A stroke is a life-threatening medical emergency where an individual experiences brain damage caused by a lack of blood supply to parts of the brain. A hemorrhagic stroke occurs when one of the blood vessels in the brain ruptures and begins to bleed into the brain tissues. An ischemic stroke occurs when a blockage occurs from a clot or embolus lodged in a blood vessel in the brain. Symptoms include facial numbness and weakness, trouble speaking, confusion, balance loss, coordination loss, sudden severe headache, vision issues, and difficulty walking.
Patients will need emergency stroke treatment. In many cases, this will involve emergency intravenous medication. Surgery for strokes is also quite common. Patients are often prescribed drugs for stroke recovery and medicine to prevent a stroke. They will also seek out the best supplements for stroke recovery, often as part of an herbal remedy for a stroke. However, the best treatments vary depending on the underlying cause. Get familiar with the common causes and risk factors for a stroke now.
Being Overweight Or Obese
An individual is at a significantly higher risk of having a stroke by being overweight or obese due to several stroke-promoting mechanisms. Being overweight or obese is associated with a diet high in fat and sugar. This type of diet causes metabolic disorders to be more prevalent among overweight or obese individuals. Excess adipose tissue tends to release toxic substances into the bloodstream and body that cause extensive inflammation. Inflammation is a critical key to the formation of plaque inside of the arteries, a condition known as atherosclerosis. High blood sugar is also a key contributor to inflammation in the body.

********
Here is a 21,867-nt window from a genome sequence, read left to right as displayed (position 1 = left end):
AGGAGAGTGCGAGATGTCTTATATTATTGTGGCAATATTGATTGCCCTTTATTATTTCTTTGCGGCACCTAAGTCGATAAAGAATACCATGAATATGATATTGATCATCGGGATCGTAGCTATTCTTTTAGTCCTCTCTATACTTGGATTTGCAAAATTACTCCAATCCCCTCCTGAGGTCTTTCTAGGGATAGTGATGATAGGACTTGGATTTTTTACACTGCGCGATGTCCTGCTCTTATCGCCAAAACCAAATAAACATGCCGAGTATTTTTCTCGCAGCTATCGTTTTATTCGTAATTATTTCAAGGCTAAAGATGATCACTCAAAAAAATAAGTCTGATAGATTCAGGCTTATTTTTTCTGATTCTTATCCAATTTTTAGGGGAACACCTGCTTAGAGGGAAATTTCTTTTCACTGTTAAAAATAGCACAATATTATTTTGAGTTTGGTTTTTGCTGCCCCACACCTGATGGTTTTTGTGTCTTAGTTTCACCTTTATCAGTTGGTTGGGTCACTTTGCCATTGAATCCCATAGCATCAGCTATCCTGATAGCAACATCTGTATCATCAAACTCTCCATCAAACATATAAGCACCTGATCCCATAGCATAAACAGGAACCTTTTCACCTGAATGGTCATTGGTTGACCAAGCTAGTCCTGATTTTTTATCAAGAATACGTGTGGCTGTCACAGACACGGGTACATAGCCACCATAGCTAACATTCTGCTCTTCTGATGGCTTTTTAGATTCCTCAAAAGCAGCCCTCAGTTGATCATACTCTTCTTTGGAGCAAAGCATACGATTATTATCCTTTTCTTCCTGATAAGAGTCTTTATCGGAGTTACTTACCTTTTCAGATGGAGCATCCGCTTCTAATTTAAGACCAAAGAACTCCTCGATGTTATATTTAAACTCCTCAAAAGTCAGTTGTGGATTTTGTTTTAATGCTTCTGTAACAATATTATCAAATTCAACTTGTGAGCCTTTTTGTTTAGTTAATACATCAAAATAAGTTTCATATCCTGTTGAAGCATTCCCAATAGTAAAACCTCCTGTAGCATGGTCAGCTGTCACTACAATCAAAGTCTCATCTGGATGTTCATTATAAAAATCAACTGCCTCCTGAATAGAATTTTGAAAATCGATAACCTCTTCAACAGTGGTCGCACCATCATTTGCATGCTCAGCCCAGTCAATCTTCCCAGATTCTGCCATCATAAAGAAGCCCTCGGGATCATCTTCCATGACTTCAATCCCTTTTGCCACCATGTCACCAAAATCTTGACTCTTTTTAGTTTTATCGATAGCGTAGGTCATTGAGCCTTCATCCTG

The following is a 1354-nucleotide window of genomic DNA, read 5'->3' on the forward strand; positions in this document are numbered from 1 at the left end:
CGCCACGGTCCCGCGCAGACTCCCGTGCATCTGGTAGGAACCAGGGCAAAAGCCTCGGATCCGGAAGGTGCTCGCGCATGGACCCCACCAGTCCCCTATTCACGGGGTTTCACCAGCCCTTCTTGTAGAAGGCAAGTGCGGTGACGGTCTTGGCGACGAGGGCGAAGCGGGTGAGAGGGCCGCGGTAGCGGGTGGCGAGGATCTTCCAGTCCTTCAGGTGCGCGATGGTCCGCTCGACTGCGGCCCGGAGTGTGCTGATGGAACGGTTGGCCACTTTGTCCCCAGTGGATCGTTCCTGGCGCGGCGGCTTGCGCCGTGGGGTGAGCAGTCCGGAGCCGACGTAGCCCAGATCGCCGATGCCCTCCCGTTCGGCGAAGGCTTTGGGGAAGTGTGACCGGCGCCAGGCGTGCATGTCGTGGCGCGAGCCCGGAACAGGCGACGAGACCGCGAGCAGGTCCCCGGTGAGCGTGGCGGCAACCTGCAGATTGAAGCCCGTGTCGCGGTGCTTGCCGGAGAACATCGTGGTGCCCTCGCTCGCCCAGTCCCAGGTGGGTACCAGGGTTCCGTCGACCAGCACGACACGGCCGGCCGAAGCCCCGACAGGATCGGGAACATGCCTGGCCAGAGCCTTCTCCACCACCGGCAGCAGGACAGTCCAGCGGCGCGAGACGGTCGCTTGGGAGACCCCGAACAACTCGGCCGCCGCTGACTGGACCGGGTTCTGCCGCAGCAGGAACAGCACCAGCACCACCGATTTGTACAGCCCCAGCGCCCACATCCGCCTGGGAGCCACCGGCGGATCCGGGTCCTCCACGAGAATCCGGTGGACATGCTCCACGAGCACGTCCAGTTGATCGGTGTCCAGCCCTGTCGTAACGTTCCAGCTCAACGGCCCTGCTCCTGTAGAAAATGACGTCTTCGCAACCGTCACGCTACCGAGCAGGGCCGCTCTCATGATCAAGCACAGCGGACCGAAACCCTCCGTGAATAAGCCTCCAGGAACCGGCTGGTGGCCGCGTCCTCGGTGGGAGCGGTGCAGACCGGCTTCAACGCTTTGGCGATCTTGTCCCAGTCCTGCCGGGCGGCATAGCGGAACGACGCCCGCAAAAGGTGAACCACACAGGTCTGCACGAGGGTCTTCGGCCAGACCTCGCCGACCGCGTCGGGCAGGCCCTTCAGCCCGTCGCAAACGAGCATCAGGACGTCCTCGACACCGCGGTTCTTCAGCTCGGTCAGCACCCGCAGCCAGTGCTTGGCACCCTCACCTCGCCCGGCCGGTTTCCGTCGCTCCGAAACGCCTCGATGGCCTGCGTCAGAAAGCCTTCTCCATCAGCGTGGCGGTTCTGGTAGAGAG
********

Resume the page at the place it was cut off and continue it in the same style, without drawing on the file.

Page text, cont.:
Overweight or obese individuals have a higher total blood volume than those who have a healthy body mass index. This is because more blood is needed to supply the extra adipose tissues in the body. High blood volume causes high blood pressure, which also contributes to the development of atherosclerosis and other factors that can result in both an ischemic and hemorrhagic stroke. Overweight or obese individuals are at an increased risk of a stroke due to the combination of high blood pressure, high cholesterol, and inflammation.
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Lack Of Physical Activity
An individual who lacks physical activity in their regular routine is at a higher risk of experiencing a stroke than individuals who are more physically active. Exercising daily provides significant health benefits. Aerobic exercise is known to help increase the level of high-density lipoprotein cholesterol, which is the beneficial type of cholesterol. The more high-density lipoprotein cholesterol an individual has in their body, the less low-density lipoprotein cholesterol they will have. A decrease in the level of bad cholesterol results in a reduction of an individual's stroke risk.
Exercising regularly is also known to lower blood sugar, which helps prevent insulin resistance and diabetes. Metabolic disorders like diabetes cause weight gain and increased blood pressure. Furthermore, exercising for a minimum of 150 minutes every week helps eliminate any excess fatty tissue. Adipose tissue causes an increase in blood pressure and inflammation, which both contribute to an increased risk of having a stroke.
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Chronic High Blood Pressure